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Fall Composting

Fall Composting

Fall is here, and with it comes an abundance of rich composting materials!

In my neck of the woods (Ontario) the leaves are already starting to pile up on lawns and it’s time to start thinking about cutting back my perennials and clean up the veggie gardens. The end result will be a major surplus of organic materials – all prime composting fodder.

As an avid vermicomposter, I’ll be using my leaves and yard waste to help keep my outdoor worm bin active during the cold months ahead. In fact, my aim is to make it all the way through till spring this time around (last winter I had to call it quits in January). You can read a little more about my plans at Red Worm Composting:
Preparation for Winter Worm Composting

Leaves in the Worm Bin

Last year I found that leaves were a fantastic material since they provided both insulation and food for the worms. The only problem was that I burned through my supply far too quickly. This fall I’m hoping to build up a much larger stash by raiding neighbourhood curbside collections (ok, maybe I’ll ask permission – hehe).

Leaves are a great choice for hot composting as well, but tend to have a C:N above the optimal range so it will definitely help to mix in other (nitrogen-rich) materials. They also have a tendency to get matted down when wet which of course impedes the air flow, slowing down the composting process. If you happen to have some bulkier green plant materials on-hand these will be perfect for mixing in with the leaves.

Tomato Waste

Around this time last fall I decided to clean up my tomato garden – the end result was a huge heap of plants and leftover tomatoes (shown on the right). I ended up chopping everything up and adding them to my worm bin, but this material mixed with leaves would have made for an excellent hot composting pile.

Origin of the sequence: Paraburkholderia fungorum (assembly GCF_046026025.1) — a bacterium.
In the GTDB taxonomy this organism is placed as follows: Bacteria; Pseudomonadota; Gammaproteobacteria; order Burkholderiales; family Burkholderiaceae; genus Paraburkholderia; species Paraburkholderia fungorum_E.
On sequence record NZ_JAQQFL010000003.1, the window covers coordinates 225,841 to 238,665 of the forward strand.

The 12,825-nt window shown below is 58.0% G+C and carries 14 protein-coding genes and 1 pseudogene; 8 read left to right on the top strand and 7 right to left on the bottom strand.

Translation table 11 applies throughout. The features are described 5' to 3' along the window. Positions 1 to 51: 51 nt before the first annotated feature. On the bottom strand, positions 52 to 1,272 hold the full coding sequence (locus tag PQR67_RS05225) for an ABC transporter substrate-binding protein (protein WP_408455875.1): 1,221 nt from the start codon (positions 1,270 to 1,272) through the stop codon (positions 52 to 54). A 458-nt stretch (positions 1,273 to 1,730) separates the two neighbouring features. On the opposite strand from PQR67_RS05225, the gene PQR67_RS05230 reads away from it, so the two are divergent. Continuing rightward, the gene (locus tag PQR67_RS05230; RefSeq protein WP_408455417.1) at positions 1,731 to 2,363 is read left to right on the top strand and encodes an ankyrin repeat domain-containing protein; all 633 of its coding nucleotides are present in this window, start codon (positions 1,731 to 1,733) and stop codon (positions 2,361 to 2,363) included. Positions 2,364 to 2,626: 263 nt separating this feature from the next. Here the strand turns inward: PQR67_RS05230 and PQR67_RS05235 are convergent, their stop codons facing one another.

If you are going to use bulky plant materials in your heap, be sure to shred them as much as possible. This helps increase surface area for microbial colonization and makes them easier to work with.

Last fall I did all my chopping by hand using a pair of loppers (heavy duty plant shears), but a small chipper of some sort would definitely work well. If you don’t have a chipper and don’t feel like taking the time to chop by hand, an easy way to do the job is to lay the materials out in a thin layer and run over them with your lawn mower. Even better, add a layer of leaves over top (a ratio of 2:1, leaves:green waste should work well) and attach a catcher bag to your mower. You’ll end up with a nice mixture ready to make into a compost pile.

[tags]fall, fall leaves, composting, hot composting, compost, compost bin, compost pile, worm bin, worm composting, vermicomposting[/tags]

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Written by Compost Guy on October 2nd, 2007 with 1 comment.
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#1. October 31st, 2011, at 11:26 PM.

So, it’s no problem adding tomato plants to the worm bin? I came across a negative statement about doing so, and in researching the issue, am finding it really difficult to find anyone saying definitively yay or nay. Hot compost pile seems to be okay. Did find an article written by the Curious Cook about cooking with small amounts of tomato leaves…

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